Carl Zimmer recently interviewed E.O. Wilson for the Smithsonian, and the conversation included discussion about the group selection vs. kin selection debate. The discussion usually centers around whether or not a group of organisms can be selected for a trait which increases the overall fitness of the group – that is, whether or not evolutionary processes can act at a level higher than the individual organism. Evolutionary theory has generally rejected this possibility in favor of kin selection, or more broadly, inclusive fitness.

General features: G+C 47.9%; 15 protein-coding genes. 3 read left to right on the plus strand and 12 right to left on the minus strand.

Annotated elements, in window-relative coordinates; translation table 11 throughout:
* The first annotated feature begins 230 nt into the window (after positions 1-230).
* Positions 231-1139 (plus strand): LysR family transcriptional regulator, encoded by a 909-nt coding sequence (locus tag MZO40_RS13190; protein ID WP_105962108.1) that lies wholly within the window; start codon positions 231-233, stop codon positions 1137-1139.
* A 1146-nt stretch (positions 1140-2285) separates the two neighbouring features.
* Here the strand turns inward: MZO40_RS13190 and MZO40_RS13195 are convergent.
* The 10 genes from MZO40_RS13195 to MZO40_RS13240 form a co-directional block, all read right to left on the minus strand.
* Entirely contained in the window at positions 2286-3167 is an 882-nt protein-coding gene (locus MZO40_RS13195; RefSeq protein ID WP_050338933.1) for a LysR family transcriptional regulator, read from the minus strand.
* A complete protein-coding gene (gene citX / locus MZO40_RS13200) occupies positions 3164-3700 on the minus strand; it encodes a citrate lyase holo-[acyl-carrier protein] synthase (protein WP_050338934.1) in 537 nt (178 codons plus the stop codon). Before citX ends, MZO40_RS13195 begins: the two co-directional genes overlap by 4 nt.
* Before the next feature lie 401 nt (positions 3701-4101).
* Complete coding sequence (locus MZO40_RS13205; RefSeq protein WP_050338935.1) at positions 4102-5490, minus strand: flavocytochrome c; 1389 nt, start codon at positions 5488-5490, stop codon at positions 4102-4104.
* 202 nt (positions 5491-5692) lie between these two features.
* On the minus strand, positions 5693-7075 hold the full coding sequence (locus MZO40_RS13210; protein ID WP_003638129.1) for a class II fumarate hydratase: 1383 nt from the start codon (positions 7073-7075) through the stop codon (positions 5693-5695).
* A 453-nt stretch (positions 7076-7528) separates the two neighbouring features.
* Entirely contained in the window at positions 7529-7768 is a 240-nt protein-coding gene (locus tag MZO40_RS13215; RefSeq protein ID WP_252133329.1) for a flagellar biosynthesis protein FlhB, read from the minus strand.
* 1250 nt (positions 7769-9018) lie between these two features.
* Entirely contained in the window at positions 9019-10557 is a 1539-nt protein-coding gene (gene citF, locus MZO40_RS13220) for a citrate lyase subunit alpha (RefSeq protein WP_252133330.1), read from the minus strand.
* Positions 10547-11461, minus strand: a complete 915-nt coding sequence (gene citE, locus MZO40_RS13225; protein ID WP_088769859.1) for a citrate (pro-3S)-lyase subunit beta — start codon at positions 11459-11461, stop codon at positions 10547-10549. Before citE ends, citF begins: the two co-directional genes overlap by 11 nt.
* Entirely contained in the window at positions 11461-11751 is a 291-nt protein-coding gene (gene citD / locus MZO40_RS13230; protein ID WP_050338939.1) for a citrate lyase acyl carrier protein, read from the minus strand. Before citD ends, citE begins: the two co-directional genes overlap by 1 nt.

E.O. Wilson, however, consistent with his penchant for stirring up controversy, was recently a coauthor on a paper which challenges this rejection, and instead proposes to completely reject the hypothesis of kin selection. This purpose is made clear in the interview, when Wilson claims that “inclusive fitness is a phantom measure which seems intuitively right but which simply doesn’t exist in any form that could ever be measured.”
While I have not spent enough time studying this debate to form a fully educated opinion on the topic, the claims by Wilson and the other authors seem to generally lack any kind of foundation in empirical studies, focusing instead on mathematical probabilities and possibilities. With something as complicated as evolution, it is rather unlikely that any process follows predictions made using mathematically simplistic models, and it is unusual to make such bold claims and reject alternative hypotheses based solely on mathematical logic.